The Institute of Fundraising has launched a new Code of
Fundraising Practice, banning the use of enclosures in direct
mail packs which aim to motivate donations through the inducement
of financial guilt.
The Institute said evidence has shown that the inclusion
of enclosures such as pens or badges help to generate higher
responses in direct mail campaigns. However, packs which
include coins or expensive umbrellas, for example, aim to
generate donations through financial guilt, and will no
longer be allowed.
The Code also addresses the use of shock tactics in campaigns,
saying that charities must be able to justify the use of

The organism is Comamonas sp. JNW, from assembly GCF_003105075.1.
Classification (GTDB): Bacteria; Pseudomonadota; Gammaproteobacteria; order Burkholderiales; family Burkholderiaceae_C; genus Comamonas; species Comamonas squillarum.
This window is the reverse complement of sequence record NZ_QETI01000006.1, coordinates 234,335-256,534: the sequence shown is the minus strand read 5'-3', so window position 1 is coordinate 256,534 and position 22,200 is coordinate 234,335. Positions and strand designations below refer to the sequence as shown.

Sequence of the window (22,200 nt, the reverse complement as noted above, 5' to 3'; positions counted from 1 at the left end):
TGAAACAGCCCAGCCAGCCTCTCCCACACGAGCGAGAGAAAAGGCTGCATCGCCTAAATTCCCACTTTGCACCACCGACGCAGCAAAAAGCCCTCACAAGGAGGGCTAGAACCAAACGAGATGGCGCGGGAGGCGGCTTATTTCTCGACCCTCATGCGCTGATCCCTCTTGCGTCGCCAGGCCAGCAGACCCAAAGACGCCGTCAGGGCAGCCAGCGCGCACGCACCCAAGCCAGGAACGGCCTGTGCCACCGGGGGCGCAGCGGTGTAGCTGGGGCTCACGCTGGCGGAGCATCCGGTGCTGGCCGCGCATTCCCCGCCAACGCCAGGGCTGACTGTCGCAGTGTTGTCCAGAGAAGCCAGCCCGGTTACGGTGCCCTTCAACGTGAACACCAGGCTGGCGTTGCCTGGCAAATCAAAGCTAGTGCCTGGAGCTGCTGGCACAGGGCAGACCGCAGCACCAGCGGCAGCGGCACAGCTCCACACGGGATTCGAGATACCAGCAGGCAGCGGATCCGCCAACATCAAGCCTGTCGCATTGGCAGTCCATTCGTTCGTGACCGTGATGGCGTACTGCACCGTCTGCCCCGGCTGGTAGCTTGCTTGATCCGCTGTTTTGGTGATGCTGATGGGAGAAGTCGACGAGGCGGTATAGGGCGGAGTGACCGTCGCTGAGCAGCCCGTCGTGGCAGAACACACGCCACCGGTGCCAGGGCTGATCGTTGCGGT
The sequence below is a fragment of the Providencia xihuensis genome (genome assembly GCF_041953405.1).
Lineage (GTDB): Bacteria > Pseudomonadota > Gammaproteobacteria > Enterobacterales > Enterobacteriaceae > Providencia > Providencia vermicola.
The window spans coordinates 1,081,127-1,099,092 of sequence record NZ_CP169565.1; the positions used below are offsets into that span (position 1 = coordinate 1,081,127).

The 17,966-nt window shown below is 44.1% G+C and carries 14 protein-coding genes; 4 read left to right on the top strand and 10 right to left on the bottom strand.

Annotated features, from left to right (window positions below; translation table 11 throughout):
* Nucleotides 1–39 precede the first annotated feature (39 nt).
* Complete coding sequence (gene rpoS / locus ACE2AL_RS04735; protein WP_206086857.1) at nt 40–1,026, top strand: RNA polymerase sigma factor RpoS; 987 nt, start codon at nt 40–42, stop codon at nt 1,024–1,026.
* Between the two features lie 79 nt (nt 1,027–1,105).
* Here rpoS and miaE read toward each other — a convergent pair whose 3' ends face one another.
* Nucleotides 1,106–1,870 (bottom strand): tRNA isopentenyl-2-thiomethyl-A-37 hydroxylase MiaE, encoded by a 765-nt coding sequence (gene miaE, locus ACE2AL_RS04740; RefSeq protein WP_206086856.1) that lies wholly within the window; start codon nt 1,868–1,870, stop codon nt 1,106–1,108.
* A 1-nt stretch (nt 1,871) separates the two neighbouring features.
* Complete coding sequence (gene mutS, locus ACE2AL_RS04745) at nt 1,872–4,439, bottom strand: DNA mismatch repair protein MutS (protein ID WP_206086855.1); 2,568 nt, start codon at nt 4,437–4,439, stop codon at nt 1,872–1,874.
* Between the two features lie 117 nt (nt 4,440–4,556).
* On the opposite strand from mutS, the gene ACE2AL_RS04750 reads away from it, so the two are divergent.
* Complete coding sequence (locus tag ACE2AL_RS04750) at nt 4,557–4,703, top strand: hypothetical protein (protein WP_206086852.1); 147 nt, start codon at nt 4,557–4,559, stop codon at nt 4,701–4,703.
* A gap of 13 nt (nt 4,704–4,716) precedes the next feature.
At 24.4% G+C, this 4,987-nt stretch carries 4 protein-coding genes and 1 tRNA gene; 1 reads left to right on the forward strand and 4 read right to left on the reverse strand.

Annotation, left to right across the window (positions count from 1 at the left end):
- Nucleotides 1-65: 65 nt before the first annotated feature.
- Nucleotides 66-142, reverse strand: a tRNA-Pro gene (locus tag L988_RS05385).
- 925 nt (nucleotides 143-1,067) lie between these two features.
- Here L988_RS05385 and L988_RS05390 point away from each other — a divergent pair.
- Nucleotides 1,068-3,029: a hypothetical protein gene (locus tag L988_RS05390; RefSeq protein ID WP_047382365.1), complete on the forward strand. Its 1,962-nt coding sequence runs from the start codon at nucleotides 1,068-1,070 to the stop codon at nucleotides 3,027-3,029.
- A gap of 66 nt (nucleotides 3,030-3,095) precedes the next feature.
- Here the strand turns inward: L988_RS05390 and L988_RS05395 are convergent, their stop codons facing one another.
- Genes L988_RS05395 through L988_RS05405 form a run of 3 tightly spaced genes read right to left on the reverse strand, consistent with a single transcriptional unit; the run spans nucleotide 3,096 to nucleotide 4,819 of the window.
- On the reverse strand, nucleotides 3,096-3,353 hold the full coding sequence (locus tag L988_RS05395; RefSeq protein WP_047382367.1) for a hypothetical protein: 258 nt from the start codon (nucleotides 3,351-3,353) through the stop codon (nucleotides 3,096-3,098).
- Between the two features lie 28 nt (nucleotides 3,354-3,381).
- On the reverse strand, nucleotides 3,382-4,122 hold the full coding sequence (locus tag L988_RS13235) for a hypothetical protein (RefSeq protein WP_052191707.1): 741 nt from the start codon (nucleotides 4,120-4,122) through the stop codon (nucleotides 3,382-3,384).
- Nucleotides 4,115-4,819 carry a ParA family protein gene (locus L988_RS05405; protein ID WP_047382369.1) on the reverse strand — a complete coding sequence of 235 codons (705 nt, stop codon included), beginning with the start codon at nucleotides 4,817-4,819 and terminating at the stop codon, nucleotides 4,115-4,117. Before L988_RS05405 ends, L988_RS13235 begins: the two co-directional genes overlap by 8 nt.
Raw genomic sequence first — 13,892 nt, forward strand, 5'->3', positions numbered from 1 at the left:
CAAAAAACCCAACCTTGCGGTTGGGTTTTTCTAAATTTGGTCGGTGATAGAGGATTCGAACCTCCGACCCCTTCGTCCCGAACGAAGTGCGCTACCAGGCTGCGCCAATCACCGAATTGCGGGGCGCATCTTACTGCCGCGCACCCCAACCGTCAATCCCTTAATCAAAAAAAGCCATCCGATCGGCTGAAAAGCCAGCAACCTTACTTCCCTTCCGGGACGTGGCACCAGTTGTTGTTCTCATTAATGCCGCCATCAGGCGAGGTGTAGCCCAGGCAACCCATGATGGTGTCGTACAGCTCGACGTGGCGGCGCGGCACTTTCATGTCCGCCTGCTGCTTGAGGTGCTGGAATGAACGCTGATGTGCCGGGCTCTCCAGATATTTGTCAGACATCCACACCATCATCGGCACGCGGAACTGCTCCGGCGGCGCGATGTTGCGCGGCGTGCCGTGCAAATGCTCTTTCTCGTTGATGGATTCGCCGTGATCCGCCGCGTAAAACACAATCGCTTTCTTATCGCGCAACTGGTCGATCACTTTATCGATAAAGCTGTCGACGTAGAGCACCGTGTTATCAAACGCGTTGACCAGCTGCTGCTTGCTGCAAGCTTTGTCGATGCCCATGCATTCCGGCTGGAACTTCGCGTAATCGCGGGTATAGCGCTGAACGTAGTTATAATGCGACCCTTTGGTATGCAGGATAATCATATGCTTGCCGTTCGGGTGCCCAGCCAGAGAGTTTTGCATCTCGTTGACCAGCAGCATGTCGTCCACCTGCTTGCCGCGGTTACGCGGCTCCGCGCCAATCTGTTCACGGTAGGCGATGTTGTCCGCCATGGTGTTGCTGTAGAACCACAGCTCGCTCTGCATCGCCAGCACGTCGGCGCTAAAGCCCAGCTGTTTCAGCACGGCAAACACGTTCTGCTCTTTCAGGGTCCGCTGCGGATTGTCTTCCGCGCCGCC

potentially offensive material, and must accurately portray
the truth of the situation they are highlighting.
Megan Pacey, director of policy and campaigns at the Institute,
said: “All charity fundraising needs to be thoughtful,
relevant, ethical and sensitive and direct mail is no exception.
“Banning enclosures in charity direct mail packs
where the sole reason for their inclusion is to motivate
a donation through the inducement of financial guilt will
help to raise standards in fundraisers’ use of direct
mail and promote its responsible use in the future.”
The Institute is also calling for feedback on its draft
Face-to-Face Activity Code of Fundraising Practice. The
consultation closes on 8 August.